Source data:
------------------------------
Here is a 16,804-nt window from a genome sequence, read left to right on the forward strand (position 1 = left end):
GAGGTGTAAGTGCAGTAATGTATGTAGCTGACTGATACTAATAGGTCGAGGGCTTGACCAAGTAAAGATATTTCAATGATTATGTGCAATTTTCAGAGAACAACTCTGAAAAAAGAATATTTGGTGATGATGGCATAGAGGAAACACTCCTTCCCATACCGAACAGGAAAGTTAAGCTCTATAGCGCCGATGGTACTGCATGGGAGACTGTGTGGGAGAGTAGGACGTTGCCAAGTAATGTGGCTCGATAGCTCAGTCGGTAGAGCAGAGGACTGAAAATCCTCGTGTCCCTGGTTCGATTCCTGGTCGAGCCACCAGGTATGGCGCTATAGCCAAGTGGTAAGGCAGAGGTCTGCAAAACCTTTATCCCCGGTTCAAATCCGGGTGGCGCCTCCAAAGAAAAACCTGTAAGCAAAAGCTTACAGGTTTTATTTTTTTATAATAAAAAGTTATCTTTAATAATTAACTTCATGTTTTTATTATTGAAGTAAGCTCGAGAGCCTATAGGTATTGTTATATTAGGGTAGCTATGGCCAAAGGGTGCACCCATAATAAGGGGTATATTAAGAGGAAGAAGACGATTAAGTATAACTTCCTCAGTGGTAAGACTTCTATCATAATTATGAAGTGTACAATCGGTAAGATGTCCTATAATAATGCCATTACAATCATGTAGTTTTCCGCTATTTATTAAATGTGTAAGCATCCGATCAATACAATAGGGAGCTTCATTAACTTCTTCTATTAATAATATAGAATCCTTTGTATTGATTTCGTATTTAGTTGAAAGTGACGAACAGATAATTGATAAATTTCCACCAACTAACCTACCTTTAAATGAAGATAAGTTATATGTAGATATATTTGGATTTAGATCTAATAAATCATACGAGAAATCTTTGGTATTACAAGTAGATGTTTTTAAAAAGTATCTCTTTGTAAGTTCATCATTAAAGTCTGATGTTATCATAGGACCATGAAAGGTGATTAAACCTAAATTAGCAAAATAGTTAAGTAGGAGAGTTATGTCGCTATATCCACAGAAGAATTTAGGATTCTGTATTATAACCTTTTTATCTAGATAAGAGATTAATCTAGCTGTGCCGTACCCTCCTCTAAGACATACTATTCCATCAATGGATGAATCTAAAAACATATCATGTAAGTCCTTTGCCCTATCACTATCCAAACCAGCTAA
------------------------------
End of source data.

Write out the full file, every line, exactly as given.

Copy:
Here is a 16,804-nt window from a genome sequence, read left to right on the forward strand (position 1 = left end):
GAGGTGTAAGTGCAGTAATGTATGTAGCTGACTGATACTAATAGGTCGAGGGCTTGACCAAGTAAAGATATTTCAATGATTATGTGCAATTTTCAGAGAACAACTCTGAAAAAAGAATATTTGGTGATGATGGCATAGAGGAAACACTCCTTCCCATACCGAACAGGAAAGTTAAGCTCTATAGCGCCGATGGTACTGCATGGGAGACTGTGTGGGAGAGTAGGACGTTGCCAAGTAATGTGGCTCGATAGCTCAGTCGGTAGAGCAGAGGACTGAAAATCCTCGTGTCCCTGGTTCGATTCCTGGTCGAGCCACCAGGTATGGCGCTATAGCCAAGTGGTAAGGCAGAGGTCTGCAAAACCTTTATCCCCGGTTCAAATCCGGGTGGCGCCTCCAAAGAAAAACCTGTAAGCAAAAGCTTACAGGTTTTATTTTTTTATAATAAAAAGTTATCTTTAATAATTAACTTCATGTTTTTATTATTGAAGTAAGCTCGAGAGCCTATAGGTATTGTTATATTAGGGTAGCTATGGCCAAAGGGTGCACCCATAATAAGGGGTATATTAAGAGGAAGAAGACGATTAAGTATAACTTCCTCAGTGGTAAGACTTCTATCATAATTATGAAGTGTACAATCGGTAAGATGTCCTATAATAATGCCATTACAATCATGTAGTTTTCCGCTATTTATTAAATGTGTAAGCATCCGATCAATACAATAGGGAGCTTCATTAACTTCTTCTATTAATAATATAGAATCCTTTGTATTGATTTCGTATTTAGTTGAAAGTGACGAACAGATAATTGATAAATTTCCACCAACTAACCTACCTTTAAATGAAGATAAGTTATATGTAGATATATTTGGATTTAGATCTAATAAATCATACGAGAAATCTTTGGTATTACAAGTAGATGTTTTTAAAAAGTATCTCTTTGTAAGTTCATCATTAAAGTCTGATGTTATCATAGGACCATGAAAGGTGATTAAACCTAAATTAGCAAAATAGTTAAGTAGGAGAGTTATGTCGCTATATCCACAGAAGAATTTAGGATTCTGTATTATAACCTTTTTATCTAGATAAGAGATTAATCTAGCTGTGCCGTACCCTCCTCTAAGACATACTATTCCATCAATGGATGAATCTAAAAACATATCATGTAAGTCCTTTGCCCTATCACTATCCAAACCAGCTAA